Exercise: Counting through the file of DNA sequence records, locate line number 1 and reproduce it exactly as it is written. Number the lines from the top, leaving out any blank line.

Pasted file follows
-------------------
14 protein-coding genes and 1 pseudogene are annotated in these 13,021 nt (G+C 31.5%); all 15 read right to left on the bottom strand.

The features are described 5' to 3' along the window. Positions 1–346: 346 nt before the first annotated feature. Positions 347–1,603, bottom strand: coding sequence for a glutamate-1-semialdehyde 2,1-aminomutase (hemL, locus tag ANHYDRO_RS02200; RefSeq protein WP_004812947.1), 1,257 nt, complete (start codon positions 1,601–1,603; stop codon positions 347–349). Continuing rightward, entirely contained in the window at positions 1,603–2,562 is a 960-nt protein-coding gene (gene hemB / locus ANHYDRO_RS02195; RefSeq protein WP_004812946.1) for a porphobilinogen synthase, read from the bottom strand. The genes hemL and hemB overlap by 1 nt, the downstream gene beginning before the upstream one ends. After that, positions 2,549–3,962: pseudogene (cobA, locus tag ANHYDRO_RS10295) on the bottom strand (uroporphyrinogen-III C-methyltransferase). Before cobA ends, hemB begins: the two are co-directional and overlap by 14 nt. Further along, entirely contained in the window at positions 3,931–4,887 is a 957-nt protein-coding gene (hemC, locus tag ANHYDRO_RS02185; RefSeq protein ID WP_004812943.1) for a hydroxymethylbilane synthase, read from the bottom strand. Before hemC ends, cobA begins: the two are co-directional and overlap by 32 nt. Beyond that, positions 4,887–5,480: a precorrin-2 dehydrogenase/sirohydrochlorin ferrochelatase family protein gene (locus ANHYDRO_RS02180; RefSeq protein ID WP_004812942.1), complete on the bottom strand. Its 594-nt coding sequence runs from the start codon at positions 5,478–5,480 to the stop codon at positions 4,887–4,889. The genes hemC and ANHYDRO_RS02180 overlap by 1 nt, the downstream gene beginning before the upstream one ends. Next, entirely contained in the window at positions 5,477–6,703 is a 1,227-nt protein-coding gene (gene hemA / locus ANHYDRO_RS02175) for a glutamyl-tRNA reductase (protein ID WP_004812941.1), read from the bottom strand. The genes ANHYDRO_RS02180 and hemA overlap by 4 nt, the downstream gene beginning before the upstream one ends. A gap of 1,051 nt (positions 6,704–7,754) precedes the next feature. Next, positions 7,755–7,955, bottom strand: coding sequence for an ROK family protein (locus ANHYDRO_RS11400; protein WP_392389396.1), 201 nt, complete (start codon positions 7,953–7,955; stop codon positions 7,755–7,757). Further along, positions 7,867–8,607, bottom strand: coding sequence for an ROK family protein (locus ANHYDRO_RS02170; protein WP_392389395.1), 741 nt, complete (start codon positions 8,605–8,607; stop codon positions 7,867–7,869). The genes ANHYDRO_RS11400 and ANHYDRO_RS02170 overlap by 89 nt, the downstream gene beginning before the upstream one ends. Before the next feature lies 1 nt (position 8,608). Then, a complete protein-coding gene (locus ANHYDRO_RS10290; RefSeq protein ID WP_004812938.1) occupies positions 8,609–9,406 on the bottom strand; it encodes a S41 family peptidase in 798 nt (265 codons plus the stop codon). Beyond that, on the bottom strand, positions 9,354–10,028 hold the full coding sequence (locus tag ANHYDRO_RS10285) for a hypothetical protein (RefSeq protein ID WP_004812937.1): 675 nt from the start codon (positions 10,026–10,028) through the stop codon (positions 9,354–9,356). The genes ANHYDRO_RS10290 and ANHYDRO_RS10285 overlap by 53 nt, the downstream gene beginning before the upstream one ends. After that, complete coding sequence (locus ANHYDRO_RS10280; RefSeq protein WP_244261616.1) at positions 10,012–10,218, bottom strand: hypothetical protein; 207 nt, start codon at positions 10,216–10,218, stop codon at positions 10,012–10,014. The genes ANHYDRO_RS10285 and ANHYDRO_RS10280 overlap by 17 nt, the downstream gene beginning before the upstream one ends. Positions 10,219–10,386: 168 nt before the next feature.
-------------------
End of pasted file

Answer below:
14 protein-coding genes and 1 pseudogene are annotated in these 13,021 nt (G+C 31.5%); all 15 read right to left on the bottom strand.